Ireland Reads Day ambassador, 2023 Booker Prize winner Paul Lynch, said: 'We live in a time when reading has become more difficult than ever'

On Saturday, February 24th, the people of Ireland are encouraged to take time out of their busy lives to “Get Lost in a Good Book” and drop into their local library for Ireland Reads Day, a Government initiative to celebrate reading

Libraries are hosting a range of interactive events for all ages leading up to the day and on the day itself. Listings of events and further information about Ireland Reads is available at

Ireland Reads Day ambassador, 2023 Booker Prize winner Paul Lynch, said: “We live in a time when reading has become more difficult than ever. Our attention spans have been shattered by life in a modern world and sometimes it seems we do not know ourselves any more. What are we to do? We can win back our attention by reading more books. Find a nice chair and turn your phone off. Push through the urge to distraction and remember that what you practice grows stronger. In the tumult of modern life, we need again to be still and listen. Let reading be your compass.”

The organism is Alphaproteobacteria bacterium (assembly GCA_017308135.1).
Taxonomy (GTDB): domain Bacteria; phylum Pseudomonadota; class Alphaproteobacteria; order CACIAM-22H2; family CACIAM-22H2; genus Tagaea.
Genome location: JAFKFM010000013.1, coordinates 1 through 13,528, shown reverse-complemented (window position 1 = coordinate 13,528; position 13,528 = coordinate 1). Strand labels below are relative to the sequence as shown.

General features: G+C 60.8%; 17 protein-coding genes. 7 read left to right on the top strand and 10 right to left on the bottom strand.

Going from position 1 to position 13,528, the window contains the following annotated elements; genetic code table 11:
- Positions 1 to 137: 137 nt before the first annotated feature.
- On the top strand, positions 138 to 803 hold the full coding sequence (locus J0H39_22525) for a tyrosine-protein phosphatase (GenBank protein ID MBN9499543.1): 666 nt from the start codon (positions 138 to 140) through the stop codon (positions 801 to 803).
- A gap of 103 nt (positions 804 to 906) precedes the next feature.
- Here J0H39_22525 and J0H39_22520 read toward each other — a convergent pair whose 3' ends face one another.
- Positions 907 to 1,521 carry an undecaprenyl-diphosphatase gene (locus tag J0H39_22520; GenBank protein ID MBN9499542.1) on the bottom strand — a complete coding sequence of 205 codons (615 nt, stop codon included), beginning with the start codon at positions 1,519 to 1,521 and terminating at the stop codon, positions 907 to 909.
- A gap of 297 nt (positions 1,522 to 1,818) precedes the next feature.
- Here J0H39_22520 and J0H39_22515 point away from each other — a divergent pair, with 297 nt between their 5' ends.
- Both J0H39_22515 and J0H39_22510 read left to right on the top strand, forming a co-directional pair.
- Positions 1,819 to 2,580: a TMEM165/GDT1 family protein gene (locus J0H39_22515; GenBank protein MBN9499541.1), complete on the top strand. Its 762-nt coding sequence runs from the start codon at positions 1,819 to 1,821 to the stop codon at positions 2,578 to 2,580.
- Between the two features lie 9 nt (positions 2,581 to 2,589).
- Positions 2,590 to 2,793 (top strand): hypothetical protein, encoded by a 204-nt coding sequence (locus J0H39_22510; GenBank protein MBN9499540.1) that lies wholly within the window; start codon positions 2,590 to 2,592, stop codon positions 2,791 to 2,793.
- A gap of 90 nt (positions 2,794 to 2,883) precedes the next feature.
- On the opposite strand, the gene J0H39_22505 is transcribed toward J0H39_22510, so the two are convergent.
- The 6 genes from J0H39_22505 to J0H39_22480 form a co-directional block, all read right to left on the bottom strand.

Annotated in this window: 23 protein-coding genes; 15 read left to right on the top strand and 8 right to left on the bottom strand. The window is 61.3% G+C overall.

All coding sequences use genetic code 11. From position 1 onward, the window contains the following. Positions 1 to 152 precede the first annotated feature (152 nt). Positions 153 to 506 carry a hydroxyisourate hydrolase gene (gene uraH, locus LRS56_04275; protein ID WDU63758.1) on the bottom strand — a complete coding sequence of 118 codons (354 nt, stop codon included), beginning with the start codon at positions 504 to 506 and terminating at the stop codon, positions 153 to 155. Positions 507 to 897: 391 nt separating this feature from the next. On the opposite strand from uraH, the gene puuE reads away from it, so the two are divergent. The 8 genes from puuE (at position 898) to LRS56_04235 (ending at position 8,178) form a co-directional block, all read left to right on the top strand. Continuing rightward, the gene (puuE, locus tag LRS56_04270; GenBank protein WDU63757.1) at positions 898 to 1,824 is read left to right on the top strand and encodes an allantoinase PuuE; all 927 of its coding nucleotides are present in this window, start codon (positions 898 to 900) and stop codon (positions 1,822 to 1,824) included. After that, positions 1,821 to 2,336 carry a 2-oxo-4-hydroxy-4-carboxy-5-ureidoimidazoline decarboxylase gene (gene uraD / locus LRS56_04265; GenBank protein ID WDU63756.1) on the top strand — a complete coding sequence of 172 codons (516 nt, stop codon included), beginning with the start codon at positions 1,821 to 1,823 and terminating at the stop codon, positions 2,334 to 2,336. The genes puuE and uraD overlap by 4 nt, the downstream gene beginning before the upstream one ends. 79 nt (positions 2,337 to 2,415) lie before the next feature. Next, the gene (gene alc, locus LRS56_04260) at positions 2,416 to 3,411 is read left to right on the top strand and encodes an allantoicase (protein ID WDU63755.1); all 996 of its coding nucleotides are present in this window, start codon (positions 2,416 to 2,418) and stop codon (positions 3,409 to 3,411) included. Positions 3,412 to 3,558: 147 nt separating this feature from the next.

The winners of the 2023 Translation Prizes

Nine literary translators and one editor have been awarded this year’s Society of Authors’ Translation Prizes, sponsored by Amazon Literary Partnership and Hawthornden Foundation with a total prize fund of £28,000.

Irish translator Frank Wynne won the Scott Moncrieff Prize for a translation of Standing Heavy by GauZ’. Judge Jane MacKenzie said: “The writing is searingly witty, incisive, full of vivid imagery, and has been superbly translated by Frank Wynne, losing none of the humour, the energy, the authentic street view. This is a true tour-de-force in both languages, and reads as joyfully and sharply in English as it does in French.”